The iron curtain of freedom

Day 11 - Luxembourg

I awoke in room 410 with enough time to throw my clothes back in the pack, bid farewell to Munich, I barely knew thee, and begin the end of our journey. We only had one stop left, that of Luxembourg, the sovereign tax haven straddling the borders of Germany, France and Belgium. It was a tiny dot on the horizon and we'd have to cross most of Southern Germany to reach the place. As James steeled himself to six hours behind the wheel with equal fortitude I took up the pen again, every epic journey needs its chronicler right? But my mind, never the most biddable beast, drifted from the empty page. It stared wordlessly at the passing hills and trees as for the first time on the trip the car pointed towards home. The landscape was imbued with a glow, as if the softest and most gentle tune followed its contours and weaved through its verdant forests. A thread of gold too thin and fine for all to be able to see glinted in the sun and stretched off into the landscape pulling me one way as the road relentlessly pulled me the other. It wrapped and gilded my feelings even as I laughed at their slight absurdity. All things must pass but I exalted in the moment, breathing in the scent of fresh linen, wriggling my toes at the bottom of the bed as the early morning sun crept around the edges of the curtains. I corralled my romantic and soporific thoughts by and by and threw them back to the preceding days, though the former affection complimented the latter. It had been a great trip, restorative in a way I probably didn't realise at the time. I was never between places, leaving behind a past that wasn't what I hoped it would be and stretching for a future that absolutely, positively was going to be everything I dreamed of. The moment had value and wasn't to be endured until a more favourable one came along. I approached my 48th country and still I move, still I ponder its meaning and ask myself again why I do it. It seems so utterly caused by chance, by answering an unexpected question with an unexpected answer. A 'yes' when every ounce of my timid being screamed 'no'. Maybe I doubt the authenticity of my experiences because of that and suspect that it is all just the cold compilation of a list. Am I still striving to be defined by travel or does travel unavoidably or naturally define me? As ever I seem to have more questions than answers, what the hell is this blog for? But if I narrow my eyes I think I can almost see the answer, just beyond the horizon. What is it? I'll have to go there to find out.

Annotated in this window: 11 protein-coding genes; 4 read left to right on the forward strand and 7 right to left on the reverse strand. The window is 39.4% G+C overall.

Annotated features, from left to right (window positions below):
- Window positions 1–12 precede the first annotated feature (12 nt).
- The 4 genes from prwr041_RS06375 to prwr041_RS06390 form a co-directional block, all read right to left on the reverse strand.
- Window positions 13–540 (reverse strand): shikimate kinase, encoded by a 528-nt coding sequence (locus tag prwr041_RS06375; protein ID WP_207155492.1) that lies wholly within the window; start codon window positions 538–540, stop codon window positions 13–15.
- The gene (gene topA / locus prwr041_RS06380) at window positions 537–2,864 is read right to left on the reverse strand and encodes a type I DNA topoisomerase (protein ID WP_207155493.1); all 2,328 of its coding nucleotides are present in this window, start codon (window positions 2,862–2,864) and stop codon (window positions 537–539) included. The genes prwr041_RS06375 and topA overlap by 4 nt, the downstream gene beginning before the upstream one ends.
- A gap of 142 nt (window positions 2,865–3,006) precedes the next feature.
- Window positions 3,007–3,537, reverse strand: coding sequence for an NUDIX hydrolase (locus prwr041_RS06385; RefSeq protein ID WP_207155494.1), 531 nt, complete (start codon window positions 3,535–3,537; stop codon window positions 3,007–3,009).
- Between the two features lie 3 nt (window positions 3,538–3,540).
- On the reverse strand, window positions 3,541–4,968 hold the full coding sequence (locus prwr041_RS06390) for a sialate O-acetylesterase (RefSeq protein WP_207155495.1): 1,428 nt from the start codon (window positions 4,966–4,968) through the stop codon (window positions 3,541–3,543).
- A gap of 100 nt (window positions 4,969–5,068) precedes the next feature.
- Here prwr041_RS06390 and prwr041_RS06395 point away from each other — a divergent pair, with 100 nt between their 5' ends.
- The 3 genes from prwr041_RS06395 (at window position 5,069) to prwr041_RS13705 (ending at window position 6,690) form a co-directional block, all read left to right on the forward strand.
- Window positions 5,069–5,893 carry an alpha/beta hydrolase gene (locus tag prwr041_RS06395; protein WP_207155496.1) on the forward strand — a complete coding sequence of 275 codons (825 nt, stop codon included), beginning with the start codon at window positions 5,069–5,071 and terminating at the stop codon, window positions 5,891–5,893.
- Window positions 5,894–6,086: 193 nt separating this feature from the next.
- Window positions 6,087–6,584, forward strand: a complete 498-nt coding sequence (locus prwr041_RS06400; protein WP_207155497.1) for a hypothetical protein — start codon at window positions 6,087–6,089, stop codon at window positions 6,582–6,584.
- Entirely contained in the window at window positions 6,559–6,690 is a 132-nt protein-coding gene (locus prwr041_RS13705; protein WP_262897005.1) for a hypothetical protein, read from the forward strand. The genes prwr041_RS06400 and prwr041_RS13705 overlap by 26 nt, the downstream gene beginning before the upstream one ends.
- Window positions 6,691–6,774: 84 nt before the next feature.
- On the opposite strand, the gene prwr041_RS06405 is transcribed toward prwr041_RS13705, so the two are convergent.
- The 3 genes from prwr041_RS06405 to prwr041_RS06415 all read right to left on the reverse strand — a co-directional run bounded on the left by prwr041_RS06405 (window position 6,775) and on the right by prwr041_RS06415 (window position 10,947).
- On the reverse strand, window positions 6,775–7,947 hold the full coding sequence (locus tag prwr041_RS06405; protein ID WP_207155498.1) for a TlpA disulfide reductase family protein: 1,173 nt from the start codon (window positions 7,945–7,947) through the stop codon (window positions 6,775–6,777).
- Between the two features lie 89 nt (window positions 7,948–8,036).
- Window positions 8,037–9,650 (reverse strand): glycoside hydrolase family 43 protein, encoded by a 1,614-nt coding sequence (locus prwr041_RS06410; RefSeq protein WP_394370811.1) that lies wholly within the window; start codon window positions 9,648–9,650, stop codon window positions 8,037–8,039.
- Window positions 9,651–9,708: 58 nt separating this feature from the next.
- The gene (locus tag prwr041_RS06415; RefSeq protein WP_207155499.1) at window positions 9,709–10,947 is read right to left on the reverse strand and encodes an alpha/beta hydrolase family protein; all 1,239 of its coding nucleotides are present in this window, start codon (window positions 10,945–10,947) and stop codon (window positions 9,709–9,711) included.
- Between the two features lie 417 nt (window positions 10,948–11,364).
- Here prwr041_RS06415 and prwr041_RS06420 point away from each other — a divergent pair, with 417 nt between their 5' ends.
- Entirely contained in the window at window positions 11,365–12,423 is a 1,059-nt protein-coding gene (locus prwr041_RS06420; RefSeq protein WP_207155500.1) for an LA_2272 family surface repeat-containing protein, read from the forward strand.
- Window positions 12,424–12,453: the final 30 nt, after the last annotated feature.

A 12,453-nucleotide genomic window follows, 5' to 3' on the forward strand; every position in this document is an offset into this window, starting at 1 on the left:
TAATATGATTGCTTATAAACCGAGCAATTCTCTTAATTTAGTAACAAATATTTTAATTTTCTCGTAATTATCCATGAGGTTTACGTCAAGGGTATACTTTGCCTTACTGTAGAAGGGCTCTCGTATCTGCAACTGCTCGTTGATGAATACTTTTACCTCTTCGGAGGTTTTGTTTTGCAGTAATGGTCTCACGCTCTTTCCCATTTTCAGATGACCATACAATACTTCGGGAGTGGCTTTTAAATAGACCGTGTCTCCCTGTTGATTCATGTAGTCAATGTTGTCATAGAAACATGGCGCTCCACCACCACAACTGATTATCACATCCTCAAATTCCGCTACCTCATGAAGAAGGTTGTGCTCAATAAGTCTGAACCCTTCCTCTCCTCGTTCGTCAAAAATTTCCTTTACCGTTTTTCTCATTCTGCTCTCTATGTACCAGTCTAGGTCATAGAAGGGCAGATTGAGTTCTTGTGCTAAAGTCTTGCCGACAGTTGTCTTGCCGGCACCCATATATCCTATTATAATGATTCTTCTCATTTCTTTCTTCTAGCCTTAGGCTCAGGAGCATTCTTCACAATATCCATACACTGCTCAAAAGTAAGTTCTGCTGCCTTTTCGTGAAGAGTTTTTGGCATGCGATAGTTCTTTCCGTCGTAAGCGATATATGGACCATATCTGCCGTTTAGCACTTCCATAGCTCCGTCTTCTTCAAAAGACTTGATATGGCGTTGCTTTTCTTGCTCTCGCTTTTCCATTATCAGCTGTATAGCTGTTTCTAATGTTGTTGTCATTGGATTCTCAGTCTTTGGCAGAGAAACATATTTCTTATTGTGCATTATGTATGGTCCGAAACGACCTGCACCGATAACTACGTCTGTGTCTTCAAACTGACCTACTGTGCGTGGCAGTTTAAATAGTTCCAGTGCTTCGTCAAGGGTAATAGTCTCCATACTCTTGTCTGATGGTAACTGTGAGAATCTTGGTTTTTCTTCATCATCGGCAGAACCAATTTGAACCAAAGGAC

Luxembourg City will not be my most effusive and excessively floral rendition of a place. It is one of, I was later informed by a learned friend, Europe's seven micro-states, the others being Lichtenstein, Andorra, San Marino, Malta, Vatican City and Monaco. I had only previously visited the latter of these which burns my burnished travelling pride a mite. But then I've barely done half of Europe at this point, 26 of 51, that horizon ever leads somewhere new. Anyway as I was saying, Luxembourg City, well there's not a lot to say. It has a funfair in the city centre, it is populated disproportionately by wealthy people (the city, less so the funfair), a gentleman could more than adequately outfit himself in the ateliers and his gentlewoman would be looked after too. We took dinner in the Place d'Armas to the background of Luxembourger folk music from the bandstand, possibly in Luxembourgish. The sky darkened to cobalt and little bulbs flickered to life above our heads. It felt a pleasantly dull place, unrocked by the currents of the continent, let alone the world. It was a model village surrounded by waves that heaved greater each passing day pulling men, women and children back and relentlessly forth and often, tragically, down. They crash against hasty defences and pour through gaps to find a level ground. Just as a tsunami reaches its full extent as you stand before it on the beach so we have slapped the waters many miles away and seen the ripples grow.